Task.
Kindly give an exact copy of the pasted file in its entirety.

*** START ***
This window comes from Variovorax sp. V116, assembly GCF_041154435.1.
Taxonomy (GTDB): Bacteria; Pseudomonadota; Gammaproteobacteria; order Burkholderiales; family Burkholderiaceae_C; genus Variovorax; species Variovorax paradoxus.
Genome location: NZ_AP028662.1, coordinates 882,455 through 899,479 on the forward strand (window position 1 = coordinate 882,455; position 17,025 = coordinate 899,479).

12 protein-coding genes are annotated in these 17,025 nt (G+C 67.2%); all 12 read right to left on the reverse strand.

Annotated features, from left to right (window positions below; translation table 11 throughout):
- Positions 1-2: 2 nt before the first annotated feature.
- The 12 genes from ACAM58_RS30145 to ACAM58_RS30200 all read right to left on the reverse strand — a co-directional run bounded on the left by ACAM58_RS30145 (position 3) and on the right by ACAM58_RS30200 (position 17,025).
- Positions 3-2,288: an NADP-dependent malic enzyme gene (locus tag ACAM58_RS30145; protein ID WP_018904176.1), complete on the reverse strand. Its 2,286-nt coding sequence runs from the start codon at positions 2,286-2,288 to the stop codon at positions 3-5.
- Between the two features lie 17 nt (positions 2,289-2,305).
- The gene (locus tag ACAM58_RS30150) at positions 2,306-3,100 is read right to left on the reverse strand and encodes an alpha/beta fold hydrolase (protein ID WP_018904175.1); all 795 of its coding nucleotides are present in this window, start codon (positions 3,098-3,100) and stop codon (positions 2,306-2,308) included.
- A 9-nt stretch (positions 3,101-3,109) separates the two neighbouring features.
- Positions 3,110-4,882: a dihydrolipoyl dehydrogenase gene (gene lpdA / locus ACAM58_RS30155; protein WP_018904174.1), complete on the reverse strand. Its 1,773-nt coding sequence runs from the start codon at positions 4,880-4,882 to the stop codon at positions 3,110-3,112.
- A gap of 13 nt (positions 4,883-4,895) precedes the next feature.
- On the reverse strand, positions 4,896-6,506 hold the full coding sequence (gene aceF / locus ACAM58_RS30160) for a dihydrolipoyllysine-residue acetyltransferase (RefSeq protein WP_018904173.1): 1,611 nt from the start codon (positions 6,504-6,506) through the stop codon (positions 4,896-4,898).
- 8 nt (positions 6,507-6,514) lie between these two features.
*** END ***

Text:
This window comes from Variovorax sp. V116, assembly GCF_041154435.1.
Taxonomy (GTDB): Bacteria; Pseudomonadota; Gammaproteobacteria; order Burkholderiales; family Burkholderiaceae_C; genus Variovorax; species Variovorax paradoxus.
Genome location: NZ_AP028662.1, coordinates 882,455 through 899,479 on the forward strand (window position 1 = coordinate 882,455; position 17,025 = coordinate 899,479).

12 protein-coding genes are annotated in these 17,025 nt (G+C 67.2%); all 12 read right to left on the reverse strand.

Annotated features, from left to right (window positions below; translation table 11 throughout):
- Positions 1-2: 2 nt before the first annotated feature.
- The 12 genes from ACAM58_RS30145 to ACAM58_RS30200 all read right to left on the reverse strand — a co-directional run bounded on the left by ACAM58_RS30145 (position 3) and on the right by ACAM58_RS30200 (position 17,025).
- Positions 3-2,288: an NADP-dependent malic enzyme gene (locus tag ACAM58_RS30145; protein ID WP_018904176.1), complete on the reverse strand. Its 2,286-nt coding sequence runs from the start codon at positions 2,286-2,288 to the stop codon at positions 3-5.
- Between the two features lie 17 nt (positions 2,289-2,305).
- The gene (locus tag ACAM58_RS30150) at positions 2,306-3,100 is read right to left on the reverse strand and encodes an alpha/beta fold hydrolase (protein ID WP_018904175.1); all 795 of its coding nucleotides are present in this window, start codon (positions 3,098-3,100) and stop codon (positions 2,306-2,308) included.
- A 9-nt stretch (positions 3,101-3,109) separates the two neighbouring features.
- Positions 3,110-4,882: a dihydrolipoyl dehydrogenase gene (gene lpdA / locus ACAM58_RS30155; protein WP_018904174.1), complete on the reverse strand. Its 1,773-nt coding sequence runs from the start codon at positions 4,880-4,882 to the stop codon at positions 3,110-3,112.
- A gap of 13 nt (positions 4,883-4,895) precedes the next feature.
- On the reverse strand, positions 4,896-6,506 hold the full coding sequence (gene aceF / locus ACAM58_RS30160) for a dihydrolipoyllysine-residue acetyltransferase (RefSeq protein WP_018904173.1): 1,611 nt from the start codon (positions 6,504-6,506) through the stop codon (positions 4,896-4,898).
- 8 nt (positions 6,507-6,514) lie between these two features.